Multi-threading Comparison between Python and Java

I find myself unprepared this week for what I was going to write about, partly because of playing Dwarf Fortress after having had a long respite, and having been away for a good portion of the weekend. So I don’t have any screen captures done for the game I was planning on writing about.

Instead, I’ll be talking today about multi-threading on both Java and Python and why in general Java is better at it.

The story begins with a project I had at work, where I was asked to speed up a program written in python. The code was written in a single thread and I was told that it was a sequential type of algorithm that the coder thought couldn’t be multi-threaded. This sounded like a challenge to me so I got a copy of the code to look at and began optimising.

The code was designed to solve a problem within an area of mathematics, something related to topological groups. I didn’t really understand the complete idea behind what he was trying to do, after all the person that wrote the code was an honours student and being a engineer I didn’t do anything harder than second year maths, and not in this field. The basic gist is that he was trying to work out the rate of usual growth and geodesic growth of a particular word problem and if there is a pattern to the growth rates. If you understand this you probably know more than I do!

So I had some code and began investigating. I couldn’t see any obvious way to make a huge improvement to his algorithm, which isn’t surprising, but I did find some areas of implementation that I could fix to make the program faster.

The code used string variables, it used them _a lot_. After profiling the code I found that it spent a good portion of its time doing the string length function (len). Changing the code to use this function less (by keeping track of the length in a variable) I managed to speed up the code by quite a bit. This is because measuring the length of a python string is an order N operation, as the length isn’t stored but computed each time by traversing the string. This is pretty much the same as is done in many languages such as C.

I found a few other implementation details relating to strings, but quickly ran into a wall of not being able to make the program much faster. So my attention turned to changing the code to take advantage of multiple cores. Now having become more acquainted with the code I noted that there were situations where one function was called many times on many strings in a data set. This data set unfortunately grows rather quickly (exponential I think) so later iterations of the algorithm could take a long time single threaded. So I decided to go about processing more than one string at the same time in many threads.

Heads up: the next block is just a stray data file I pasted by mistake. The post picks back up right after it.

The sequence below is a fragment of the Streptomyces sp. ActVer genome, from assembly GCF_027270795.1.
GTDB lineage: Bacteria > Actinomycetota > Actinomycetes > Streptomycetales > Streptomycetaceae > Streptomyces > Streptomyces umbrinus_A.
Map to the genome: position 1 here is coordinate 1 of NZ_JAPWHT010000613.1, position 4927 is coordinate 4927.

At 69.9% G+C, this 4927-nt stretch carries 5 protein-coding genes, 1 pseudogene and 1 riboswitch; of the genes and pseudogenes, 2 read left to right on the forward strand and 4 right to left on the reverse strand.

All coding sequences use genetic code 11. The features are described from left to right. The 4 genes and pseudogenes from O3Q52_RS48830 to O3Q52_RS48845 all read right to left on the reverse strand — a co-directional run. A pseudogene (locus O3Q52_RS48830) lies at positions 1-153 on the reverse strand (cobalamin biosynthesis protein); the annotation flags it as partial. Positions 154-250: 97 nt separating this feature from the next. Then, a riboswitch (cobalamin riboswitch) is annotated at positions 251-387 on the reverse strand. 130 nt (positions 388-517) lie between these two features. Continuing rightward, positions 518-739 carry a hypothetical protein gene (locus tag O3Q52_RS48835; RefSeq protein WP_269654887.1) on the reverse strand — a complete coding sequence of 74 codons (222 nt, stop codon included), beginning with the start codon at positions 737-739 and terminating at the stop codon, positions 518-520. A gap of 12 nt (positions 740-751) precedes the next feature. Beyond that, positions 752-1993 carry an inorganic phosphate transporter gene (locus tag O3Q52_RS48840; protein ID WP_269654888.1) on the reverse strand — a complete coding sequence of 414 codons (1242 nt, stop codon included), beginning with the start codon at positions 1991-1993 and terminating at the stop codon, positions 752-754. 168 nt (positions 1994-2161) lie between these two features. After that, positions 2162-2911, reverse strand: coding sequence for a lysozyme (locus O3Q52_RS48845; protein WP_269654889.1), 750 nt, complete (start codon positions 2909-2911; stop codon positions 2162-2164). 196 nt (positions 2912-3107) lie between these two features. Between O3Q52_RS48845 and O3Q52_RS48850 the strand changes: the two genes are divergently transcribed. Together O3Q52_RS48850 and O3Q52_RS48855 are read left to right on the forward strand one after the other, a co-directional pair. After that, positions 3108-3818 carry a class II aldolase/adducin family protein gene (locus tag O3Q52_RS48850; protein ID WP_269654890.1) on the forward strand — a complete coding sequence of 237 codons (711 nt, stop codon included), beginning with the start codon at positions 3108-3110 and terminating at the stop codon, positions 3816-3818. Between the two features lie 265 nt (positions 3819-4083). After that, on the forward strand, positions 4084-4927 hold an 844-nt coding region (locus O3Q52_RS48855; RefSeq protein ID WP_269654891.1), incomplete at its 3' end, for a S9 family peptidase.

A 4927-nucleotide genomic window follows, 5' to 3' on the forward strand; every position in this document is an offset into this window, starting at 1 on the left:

This unfortunately led to me find a problem with using python for any kind of number crunching. After doing some research I found out about something called the Global Interpreter Lock. This lock basically means that within one instance of Python the interpreter will only be active on one thread. Because the code runs almost exclusively in the interpreter it wasn’t really going to be possible to do all the work within one instance of python. The threading model in python works well for stuff like I/O where a thread may not need the interpreter for a while and it can be used by someone else.

So being a Unix user I thought of using multiple instances of python and using OS pipes to communicate between all the different instances. This is called multi-processing rather than multi-threading, but it still allowed me to make use of many more processors and in theory it could have even been extended to multiple machines, but as it turned out this wasn’t necessary and wouldn’t have helped.

The problem I faced after much testing was that the main python process was spending way more time on I/O than pretty much anything else. Part of the problem being the large volume of data that needed to traverse the pipes in order for each thread to run. I tried several different techniques but couldn’t get an Improvement, this is when I decided a port to Java would be a good idea.

The port to Java was pretty straight forward for the code that makes up the main part of the algorithm, so I took the opportunity to do a simple test as to which one has better single threaded performance. I ran the python version of the code using pipes to both java and python processing instances in turn. I found with equivalent code that Java was about 50% faster just for the function I had put into the separate process, this looked promising and was useful in debugging some of the java code. Given that python is interpreted this shouldn’t be surprising.

I moved to java because of the threading model being much better. Firstly it actually supports having more than one VM thread running at a time, so it makes it possible to actually do some processing on multiple threads, and secondly it has a bunch of handy mechanisms to help allow you to get the maximum processing done. Synchronized blocks, locks, and the notify/wait system allows for thread safe programming whilst not having to poll for events, thus saving processing time. The main advantage over python in this case is not having to do the I/O to get data to processing threads, and being able to multi-thread more sections of the code.

Now having completed the java port the performance stats speak for themselves, it is significantly faster than the python implementation, taking about 4 days to do what would take weeks even with the multi-process python implementation. I do have to note that I was using the 2.7 version of python, so this does not reflect the performance or programming model in the new python 3 implementation.


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